Crude prices rose and global equities markets rallied on Friday, with the major U.S. indexes setting record highs, on renewed optimism the United States and China are nearing a deal to de-escalate a 16-month trade war that has crimped global growth. Equity markets from Tokyo to the major bourses in Europe and across the Americas gained on remarks by White House officials, after sputtering earlier in the week when President Donald Trump dashed hopes of a deal. Progress was being made on an agreement's details, according to U.S. Commerce Secretary Wilbur Ross, who said trade talks were set to continue with a telephone call on Friday as both sides seek to hammer out a "phase one" pact.
Asian equities rose on Friday after the S&P 500 index notched a new record closing high, but investor sentiment remained fragile following weak data from China and Germany, which reinforced concerns about the global economy. Providing a fillip to investor confidence in Asia were comments from White House economic adviser Larry Kudlow that Washington was getting close to a trade agreement with China.
Fed Chairman Jerome Powell told Congress Thursday that there's "no reason to think" that the U.S. economy is at a greater risk of recession right now.
The Dow index ended barely negative, after posting a closing high on Wednesday, while the Nasdaq also ended fractionally lower. Cisco shares tumbled 7.3% after the network gear maker forecast second-quarter revenue and profit below expectations as increasing global economic uncertainties kept clients away from spending more on its routers and switches. Cisco's share decline weighed the most on the major indexes and helped drag the technology sector down 0.1%.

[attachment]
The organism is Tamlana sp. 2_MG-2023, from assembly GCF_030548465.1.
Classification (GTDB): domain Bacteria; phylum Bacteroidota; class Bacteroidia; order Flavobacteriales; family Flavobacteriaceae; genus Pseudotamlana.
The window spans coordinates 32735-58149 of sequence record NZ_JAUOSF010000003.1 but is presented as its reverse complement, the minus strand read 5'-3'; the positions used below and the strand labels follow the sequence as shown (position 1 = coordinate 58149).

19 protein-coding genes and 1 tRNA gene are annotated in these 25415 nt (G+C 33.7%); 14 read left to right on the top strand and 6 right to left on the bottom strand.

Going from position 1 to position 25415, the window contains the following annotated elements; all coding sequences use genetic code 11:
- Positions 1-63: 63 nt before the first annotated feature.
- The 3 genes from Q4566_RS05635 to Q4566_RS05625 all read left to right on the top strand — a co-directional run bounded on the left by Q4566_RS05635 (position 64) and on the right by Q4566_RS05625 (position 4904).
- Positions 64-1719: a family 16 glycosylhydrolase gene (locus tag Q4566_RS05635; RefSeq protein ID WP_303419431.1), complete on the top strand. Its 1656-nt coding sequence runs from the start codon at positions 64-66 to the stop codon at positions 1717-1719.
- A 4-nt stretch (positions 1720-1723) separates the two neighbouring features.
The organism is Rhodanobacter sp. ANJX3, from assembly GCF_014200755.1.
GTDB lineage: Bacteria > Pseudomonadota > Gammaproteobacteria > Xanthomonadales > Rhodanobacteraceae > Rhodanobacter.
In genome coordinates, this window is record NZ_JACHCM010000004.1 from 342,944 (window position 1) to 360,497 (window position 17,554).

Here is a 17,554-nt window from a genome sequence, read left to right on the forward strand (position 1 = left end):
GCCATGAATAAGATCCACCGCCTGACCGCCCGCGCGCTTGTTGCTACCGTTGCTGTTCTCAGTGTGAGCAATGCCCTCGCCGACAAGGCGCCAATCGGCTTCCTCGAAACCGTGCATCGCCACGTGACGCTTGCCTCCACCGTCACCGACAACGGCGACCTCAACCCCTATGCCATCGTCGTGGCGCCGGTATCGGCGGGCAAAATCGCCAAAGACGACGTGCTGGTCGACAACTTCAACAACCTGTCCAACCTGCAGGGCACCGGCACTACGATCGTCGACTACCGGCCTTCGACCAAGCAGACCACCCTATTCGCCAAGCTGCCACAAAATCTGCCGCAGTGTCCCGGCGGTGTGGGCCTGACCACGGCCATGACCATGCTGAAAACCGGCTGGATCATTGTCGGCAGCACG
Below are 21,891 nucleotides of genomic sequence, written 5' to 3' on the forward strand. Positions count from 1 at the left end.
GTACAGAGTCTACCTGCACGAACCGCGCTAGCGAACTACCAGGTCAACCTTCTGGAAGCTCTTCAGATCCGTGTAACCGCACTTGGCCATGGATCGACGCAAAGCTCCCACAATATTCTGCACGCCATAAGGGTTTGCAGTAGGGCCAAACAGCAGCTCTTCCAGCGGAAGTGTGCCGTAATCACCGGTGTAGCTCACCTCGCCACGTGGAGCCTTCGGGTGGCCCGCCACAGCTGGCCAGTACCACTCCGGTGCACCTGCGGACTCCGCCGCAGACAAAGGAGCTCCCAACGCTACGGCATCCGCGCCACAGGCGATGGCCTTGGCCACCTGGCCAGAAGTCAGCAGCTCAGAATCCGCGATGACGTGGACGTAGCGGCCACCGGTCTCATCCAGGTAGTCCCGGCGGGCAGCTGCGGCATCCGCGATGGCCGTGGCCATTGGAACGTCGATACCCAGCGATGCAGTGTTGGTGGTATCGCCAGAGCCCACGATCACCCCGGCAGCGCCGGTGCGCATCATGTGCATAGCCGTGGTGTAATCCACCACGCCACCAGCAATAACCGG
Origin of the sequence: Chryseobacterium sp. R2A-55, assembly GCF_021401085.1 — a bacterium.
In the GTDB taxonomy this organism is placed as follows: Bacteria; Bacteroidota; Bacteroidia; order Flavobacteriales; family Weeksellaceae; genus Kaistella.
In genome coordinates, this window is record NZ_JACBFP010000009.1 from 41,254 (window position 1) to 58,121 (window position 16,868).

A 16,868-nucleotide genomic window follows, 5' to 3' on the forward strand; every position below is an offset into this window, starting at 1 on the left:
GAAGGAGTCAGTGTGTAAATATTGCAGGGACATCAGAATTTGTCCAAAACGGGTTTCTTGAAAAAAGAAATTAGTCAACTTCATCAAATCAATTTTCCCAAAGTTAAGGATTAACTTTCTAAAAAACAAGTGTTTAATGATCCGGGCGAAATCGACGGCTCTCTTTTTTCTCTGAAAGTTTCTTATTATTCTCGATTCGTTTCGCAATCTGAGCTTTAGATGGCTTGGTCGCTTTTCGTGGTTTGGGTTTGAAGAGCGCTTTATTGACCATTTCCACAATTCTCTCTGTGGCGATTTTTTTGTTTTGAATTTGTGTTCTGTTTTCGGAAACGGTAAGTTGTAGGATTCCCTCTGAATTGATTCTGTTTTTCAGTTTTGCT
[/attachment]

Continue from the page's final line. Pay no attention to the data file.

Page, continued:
The S&P 500 edged up to a record closing high at the end of a choppy day of trading. The Dow was off just slightly as declines in shares of Cisco weighed on the 30-stock index.
Philadelphia Fed President Patrick Harker said Wednesday night that he thinks the central bank should not move on interest rates "at least for a while."
A day after President Donald Trump bashed the Federal Reserve for not pushing interest rates negative, Fed Chairman Jerome Powell told Congress that "would certainly not be appropriate."
The Wall Street Journal reported during the session that U.S.-China trade negotiations have hit a snag over farm purchases, the latest development in a dispute between the two countries that has convulsed markets for more than a year. The three indexes had all drifted higher earlier in the day after Federal Reserve Chairman Jerome Powell said U.S. central bankers see a "sustained expansion" ahead for the country's economy. “It’s still about China and investors trying to decide whether there’s a deal coming or not," said Rick Meckler, partner at Cherry Lane Investments in New Vernon, New Jersey.
Investing.com – Stocks retreated into the red Wednesday afternoon on a report from The Wall Street Journal that U.S. and China trade talks have stalled over agriculture purchases.
The S&P 500 chalked up its 20th record closing high for 2019, edging past the previous year’s haul and keeping the index on track for one of its strongest calendar-year performances of the past three decades. ...